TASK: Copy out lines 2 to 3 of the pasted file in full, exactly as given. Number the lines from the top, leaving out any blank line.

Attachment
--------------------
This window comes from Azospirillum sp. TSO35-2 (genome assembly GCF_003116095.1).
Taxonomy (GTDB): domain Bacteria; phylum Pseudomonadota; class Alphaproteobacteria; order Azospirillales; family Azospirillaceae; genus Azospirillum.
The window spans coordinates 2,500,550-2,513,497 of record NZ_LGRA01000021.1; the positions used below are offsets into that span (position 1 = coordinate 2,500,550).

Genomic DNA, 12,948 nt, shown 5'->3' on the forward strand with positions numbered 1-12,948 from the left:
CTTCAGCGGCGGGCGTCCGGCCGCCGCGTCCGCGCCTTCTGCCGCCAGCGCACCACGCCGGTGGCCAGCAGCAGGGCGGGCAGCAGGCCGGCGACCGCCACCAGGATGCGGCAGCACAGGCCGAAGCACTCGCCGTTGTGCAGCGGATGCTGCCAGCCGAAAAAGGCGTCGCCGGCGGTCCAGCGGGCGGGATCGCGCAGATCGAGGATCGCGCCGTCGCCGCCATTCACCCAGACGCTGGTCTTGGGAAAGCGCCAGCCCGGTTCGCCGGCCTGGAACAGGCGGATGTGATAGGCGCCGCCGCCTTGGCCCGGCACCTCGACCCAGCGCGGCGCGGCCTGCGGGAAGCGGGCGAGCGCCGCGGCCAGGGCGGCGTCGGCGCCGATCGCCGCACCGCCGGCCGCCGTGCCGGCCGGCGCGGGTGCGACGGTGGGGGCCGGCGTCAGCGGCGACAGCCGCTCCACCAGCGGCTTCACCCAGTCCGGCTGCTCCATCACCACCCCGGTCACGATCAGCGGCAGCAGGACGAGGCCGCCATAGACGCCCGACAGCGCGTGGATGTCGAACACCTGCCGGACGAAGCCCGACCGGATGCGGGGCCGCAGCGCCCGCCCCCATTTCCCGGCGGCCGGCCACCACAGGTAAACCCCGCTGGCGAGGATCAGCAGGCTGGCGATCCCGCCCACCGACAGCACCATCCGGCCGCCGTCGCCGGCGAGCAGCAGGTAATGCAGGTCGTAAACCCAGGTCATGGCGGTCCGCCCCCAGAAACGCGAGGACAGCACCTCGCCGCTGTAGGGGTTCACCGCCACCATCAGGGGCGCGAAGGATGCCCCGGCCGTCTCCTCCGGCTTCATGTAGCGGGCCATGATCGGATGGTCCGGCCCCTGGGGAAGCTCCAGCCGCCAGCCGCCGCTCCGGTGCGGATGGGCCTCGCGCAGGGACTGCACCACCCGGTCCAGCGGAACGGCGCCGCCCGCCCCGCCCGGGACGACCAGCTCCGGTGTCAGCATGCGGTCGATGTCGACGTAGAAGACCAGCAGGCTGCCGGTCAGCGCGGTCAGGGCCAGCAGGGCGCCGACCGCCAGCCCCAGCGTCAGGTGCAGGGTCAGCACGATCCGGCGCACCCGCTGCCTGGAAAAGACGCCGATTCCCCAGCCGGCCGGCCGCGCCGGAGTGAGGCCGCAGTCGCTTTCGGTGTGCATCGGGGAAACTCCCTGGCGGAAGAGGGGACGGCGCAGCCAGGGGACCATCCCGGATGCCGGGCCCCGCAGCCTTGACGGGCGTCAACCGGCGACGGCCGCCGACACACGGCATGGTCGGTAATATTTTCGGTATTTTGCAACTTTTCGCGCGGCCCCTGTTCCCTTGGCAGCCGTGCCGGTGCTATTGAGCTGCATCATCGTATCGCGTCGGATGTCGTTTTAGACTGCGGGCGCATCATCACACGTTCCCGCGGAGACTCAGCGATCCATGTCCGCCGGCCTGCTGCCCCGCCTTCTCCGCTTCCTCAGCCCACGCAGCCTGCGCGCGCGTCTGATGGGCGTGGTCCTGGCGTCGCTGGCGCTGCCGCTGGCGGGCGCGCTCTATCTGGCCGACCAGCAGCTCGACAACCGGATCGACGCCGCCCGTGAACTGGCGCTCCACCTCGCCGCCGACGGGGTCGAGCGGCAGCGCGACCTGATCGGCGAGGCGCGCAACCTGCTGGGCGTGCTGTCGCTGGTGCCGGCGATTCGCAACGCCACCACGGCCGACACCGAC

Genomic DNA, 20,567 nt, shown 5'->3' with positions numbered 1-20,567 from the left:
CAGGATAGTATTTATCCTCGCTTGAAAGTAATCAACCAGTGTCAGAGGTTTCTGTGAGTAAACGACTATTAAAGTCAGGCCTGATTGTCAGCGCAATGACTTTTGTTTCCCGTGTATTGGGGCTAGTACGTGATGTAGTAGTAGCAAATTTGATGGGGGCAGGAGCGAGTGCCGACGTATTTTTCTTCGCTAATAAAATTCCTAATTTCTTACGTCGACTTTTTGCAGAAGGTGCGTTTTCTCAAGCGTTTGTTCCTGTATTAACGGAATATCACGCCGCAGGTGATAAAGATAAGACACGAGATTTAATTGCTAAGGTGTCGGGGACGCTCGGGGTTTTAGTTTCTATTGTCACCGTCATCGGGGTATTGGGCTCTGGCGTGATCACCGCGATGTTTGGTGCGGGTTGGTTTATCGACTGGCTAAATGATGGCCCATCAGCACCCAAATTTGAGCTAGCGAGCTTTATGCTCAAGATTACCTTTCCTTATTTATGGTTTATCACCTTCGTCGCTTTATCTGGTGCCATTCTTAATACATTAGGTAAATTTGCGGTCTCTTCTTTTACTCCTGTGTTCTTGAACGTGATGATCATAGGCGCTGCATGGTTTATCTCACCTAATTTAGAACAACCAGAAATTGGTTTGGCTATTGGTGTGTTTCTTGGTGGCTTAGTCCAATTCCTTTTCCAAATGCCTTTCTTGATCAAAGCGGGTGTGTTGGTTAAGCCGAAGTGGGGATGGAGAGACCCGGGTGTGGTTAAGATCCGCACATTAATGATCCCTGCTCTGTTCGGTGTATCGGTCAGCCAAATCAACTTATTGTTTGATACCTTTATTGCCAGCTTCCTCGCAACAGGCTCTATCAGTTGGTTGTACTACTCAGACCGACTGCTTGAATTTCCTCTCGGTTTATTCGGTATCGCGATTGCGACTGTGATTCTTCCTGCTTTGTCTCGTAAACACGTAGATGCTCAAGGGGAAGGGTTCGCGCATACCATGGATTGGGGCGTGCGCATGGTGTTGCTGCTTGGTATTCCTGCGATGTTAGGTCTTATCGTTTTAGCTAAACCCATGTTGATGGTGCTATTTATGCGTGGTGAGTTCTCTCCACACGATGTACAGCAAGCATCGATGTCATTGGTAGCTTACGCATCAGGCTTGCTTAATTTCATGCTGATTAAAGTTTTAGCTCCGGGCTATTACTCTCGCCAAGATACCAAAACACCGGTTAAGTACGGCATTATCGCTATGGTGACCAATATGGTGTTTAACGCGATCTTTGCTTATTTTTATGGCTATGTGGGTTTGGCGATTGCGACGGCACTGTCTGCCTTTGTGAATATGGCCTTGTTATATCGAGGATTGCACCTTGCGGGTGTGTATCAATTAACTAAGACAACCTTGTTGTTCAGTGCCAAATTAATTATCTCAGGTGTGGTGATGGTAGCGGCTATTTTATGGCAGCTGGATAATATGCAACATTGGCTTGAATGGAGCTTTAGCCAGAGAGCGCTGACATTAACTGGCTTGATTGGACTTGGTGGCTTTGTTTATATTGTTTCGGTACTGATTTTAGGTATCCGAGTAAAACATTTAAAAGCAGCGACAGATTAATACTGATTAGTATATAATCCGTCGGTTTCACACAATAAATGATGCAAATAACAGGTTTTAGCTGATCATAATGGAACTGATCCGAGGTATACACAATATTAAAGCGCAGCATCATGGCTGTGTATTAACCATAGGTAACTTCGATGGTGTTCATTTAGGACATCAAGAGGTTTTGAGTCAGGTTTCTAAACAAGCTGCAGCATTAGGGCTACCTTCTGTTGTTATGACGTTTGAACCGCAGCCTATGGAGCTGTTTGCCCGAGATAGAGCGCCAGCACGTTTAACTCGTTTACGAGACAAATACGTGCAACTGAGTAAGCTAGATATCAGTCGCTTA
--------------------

Taxonomy (GTDB): domain Bacteria; phylum Pseudomonadota; class Alphaproteobacteria; order Azospirillales; family Azospirillaceae; genus Azospirillum.
The window spans coordinates 2,500,550-2,513,497 of record NZ_LGRA01000021.1; the positions used below are offsets into that span (position 1 = coordinate 2,500,550).